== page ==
Taking on what it calls the "cable overload," Microsoft Corp. on Thursday unveiled a Bluetooth-enabled keyboard and mouse, plus a transceiver for PCs and said it would release a Bluetooth software development kit.
The wireless control devices and the Bluetooth transceiver should be available in stores in the second half of the year, Microsoft said, adding that it will continue to offer its existing 27MHz wireless keyboard and mouse products as a lower-cost alternative to Bluetooth. The announcement was made at Microsoft's Windows Hardware Engineering Conference.
The Bluetooth transceiver, which connects to the PC using a USB (Universal Serial Bus) connection, can function as a hub for up to seven Bluetooth-enabled devices. These devices can be up to 30 feet (9 meters) away from the hub, Microsoft said. Bluetooth is supported today in PDAs (personal digital assistants) and mobile phones, for example.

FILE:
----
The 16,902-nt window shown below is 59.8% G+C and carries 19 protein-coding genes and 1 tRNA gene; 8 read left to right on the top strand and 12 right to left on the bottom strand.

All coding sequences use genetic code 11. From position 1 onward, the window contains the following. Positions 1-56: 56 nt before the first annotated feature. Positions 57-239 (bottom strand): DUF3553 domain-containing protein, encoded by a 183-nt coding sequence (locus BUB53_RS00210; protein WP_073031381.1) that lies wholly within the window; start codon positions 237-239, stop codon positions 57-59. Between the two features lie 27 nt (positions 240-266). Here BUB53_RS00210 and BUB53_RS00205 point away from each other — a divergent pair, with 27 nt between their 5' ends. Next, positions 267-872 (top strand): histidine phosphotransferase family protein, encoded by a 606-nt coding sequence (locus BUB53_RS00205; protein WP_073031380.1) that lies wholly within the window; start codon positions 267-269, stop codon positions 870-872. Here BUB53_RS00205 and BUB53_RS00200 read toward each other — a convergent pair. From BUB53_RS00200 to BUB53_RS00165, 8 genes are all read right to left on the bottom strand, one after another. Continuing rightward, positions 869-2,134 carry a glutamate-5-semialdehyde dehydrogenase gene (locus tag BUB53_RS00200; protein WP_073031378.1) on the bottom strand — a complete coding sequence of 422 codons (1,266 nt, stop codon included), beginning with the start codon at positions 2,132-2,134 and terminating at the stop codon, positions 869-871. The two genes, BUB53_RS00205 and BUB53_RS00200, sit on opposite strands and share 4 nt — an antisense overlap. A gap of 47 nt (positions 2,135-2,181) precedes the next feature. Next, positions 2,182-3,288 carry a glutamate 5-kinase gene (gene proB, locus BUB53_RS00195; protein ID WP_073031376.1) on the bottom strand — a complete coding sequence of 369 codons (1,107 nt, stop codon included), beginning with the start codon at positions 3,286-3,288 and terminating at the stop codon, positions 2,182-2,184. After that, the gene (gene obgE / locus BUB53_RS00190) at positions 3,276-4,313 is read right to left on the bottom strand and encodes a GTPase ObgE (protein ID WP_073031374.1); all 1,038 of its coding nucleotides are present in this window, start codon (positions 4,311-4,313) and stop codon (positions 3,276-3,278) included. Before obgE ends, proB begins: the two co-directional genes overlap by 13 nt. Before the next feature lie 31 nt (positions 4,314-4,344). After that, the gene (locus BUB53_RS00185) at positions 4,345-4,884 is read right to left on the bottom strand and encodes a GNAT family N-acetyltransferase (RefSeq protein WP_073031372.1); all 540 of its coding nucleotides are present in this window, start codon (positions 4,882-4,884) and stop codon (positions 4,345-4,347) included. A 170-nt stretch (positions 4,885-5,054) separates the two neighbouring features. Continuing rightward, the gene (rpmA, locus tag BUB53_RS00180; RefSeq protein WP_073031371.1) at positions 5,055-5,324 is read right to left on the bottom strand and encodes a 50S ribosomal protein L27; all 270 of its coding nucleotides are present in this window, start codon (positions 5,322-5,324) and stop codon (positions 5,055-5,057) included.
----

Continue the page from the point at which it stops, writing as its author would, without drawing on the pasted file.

To help hardware makers and software developers building Bluetooth-compatible devices that work with Windows XP, Microsoft in May plans to release a Bluetooth software development kit, the company said.
Bluetooth is a specification for radio-based wireless links among devices. It allows users to clear the clutter of wires and set up a PAN (personal area network). Backers of the technology had expected it to reach critical mass by now, but support by hardware makers is still limited.
The specification is developed, published and promoted by the Bluetooth SIG (Special Interest Group) Inc., a trade association comprised of many vendors and backed by Microsoft.